Loss Can Lead to Happiness
Loss opens vistas/Attachment limits new movement/Freedom is empty
The word loss sends shivers down our spines. We are you afraid of losing our jobs, our spouse, our health, our good looks, our memory, our home, our children. And most of us harbor the unspoken fear of the ultimate loss – death?
How can loss lead to happiness?
Recognize when fear of loss controls our lives.
How many of us move through life motivated by Fear?
We enter unsatisfying relationships because we fear being alone.
We go to college because we fear disappointing our parents.
We take jobs we hate because we fear going into debt.
We wear the latest fashions because we fear being ridiculed.
At the base of all of these fears is one overriding fear, the fear of loss.
We fear the loss of a relationship.
We fear the loss of our parent’s approval.
We fear the loss of financial comfort.
We fear the loss of social approval.
We fear loss because of attachment.
We are attached to our things.
We are attached to status.
We are attached to social norms.
We are attached to satisfying others’ expectations.
We grow up being taught that these values of attachment are important. Seldom are we encouraged to take a critical look or to consider what is really of value in life. Maybe, if we go to a church, or temple, or mosque, we may learn that material accumulation and fitting into society are not the goals of life. We may learn that values such as compassion, kindness, generosity, courage, and even sacrifice, should be the guiding values for living a life of meaning and purpose.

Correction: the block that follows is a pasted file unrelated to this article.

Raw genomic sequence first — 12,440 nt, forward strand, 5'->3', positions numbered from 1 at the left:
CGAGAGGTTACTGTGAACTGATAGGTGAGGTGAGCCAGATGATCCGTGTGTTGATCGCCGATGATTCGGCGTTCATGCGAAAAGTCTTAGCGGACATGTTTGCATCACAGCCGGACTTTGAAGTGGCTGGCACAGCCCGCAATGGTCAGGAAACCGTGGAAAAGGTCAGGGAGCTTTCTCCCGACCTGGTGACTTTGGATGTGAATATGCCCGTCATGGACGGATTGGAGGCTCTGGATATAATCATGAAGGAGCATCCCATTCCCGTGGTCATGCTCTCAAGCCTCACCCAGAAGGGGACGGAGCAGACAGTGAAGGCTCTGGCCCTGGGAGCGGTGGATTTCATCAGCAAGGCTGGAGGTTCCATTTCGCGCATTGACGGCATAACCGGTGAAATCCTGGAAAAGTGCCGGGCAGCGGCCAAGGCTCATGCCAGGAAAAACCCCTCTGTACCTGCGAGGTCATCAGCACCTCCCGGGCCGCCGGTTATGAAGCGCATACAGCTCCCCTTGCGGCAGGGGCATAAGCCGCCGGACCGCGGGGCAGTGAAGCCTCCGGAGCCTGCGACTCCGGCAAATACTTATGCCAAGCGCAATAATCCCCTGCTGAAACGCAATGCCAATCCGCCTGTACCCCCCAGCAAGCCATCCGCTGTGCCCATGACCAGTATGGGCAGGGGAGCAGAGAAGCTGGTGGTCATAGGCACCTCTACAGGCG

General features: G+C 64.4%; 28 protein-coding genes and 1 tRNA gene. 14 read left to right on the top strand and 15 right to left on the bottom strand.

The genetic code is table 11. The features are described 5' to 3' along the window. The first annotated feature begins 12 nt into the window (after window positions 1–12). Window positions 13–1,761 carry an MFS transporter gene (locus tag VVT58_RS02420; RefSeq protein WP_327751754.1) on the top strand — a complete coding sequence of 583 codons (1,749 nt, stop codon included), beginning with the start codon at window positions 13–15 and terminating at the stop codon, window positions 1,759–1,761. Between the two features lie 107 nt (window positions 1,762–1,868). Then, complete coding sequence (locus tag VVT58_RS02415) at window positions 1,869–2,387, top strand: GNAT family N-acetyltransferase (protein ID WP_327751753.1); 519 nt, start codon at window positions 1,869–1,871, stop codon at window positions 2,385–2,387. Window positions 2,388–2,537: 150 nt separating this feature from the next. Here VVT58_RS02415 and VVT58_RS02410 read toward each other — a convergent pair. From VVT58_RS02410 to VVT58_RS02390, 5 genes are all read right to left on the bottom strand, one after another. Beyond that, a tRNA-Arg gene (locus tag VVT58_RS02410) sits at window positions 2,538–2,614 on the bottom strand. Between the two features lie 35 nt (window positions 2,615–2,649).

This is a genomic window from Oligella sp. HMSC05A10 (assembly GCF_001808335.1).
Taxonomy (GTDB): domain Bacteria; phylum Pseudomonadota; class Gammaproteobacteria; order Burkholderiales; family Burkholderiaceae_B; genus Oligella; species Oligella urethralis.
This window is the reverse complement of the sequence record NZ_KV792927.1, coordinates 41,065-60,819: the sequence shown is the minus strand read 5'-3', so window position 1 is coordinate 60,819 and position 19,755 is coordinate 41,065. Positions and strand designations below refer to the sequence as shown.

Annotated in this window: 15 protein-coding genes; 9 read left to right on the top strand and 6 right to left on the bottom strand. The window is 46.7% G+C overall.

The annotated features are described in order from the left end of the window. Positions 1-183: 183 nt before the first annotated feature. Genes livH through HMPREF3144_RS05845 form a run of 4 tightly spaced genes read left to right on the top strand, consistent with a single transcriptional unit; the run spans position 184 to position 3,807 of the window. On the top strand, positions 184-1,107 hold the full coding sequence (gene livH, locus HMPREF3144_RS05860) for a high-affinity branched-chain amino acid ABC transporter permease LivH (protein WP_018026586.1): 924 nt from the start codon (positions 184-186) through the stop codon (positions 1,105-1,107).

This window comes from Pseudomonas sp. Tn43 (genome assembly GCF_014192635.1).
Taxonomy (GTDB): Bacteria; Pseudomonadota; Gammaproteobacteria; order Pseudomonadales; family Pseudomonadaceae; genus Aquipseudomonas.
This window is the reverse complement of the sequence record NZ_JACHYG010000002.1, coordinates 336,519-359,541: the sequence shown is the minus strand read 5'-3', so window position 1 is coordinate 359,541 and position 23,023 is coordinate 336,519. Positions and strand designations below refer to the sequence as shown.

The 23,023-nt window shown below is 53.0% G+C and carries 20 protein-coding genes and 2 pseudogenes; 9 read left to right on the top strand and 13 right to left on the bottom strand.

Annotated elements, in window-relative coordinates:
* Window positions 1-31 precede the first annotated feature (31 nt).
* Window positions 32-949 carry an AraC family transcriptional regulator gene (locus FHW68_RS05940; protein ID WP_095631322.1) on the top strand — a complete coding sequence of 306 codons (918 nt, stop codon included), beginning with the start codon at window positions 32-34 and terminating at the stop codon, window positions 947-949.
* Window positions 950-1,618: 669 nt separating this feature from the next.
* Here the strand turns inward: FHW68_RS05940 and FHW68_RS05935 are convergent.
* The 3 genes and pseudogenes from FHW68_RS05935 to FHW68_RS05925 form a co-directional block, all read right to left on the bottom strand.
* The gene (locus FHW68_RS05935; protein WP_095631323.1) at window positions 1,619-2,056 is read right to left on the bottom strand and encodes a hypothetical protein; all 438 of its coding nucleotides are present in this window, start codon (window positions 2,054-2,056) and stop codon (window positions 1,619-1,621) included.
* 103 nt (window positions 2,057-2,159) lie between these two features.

Eventually, life will hit each of us with unwanted experiences. We can struggle against them, curse them, or we can learn to let go.
We can die before we die.
So we lose the job, or the spouse, or the car, or our house. When we can die, release our attachment to that which we have lost, without anger, self-pity or recriminations, we can discover a new freedom. The freedom of equanimity.
Equanimity – evenness of temper under stress (Encarta World English Dictionary, 1999)
With equanimity we take a deep breath, calm our rising emotions, and step back to take a full, objective look at our situation. We find the more we can relax, the more we can release attachment to our emotions and negative outlook, the more we use the power of equanimity we are able to take a new look at life.
We acknowledge we didn’t like that job anyway and begin to visualize, articulate, to find fulfilling work.
We admit we knew the relationship was wrong and patiently seek the person who gives our life meaning.
When we approach life with equanimity, we begin to take time to see life anew, with eyes of wonder. We take time to bathe in the symphonic silence of a breathtaking sunset. We marvel at a rare, huge golden moon. We melt in the loving gaze of a child. We are grateful for being alive in this very moment now we know how our loss leads to happiness.
Visit SACRED to receive a gift of wonder.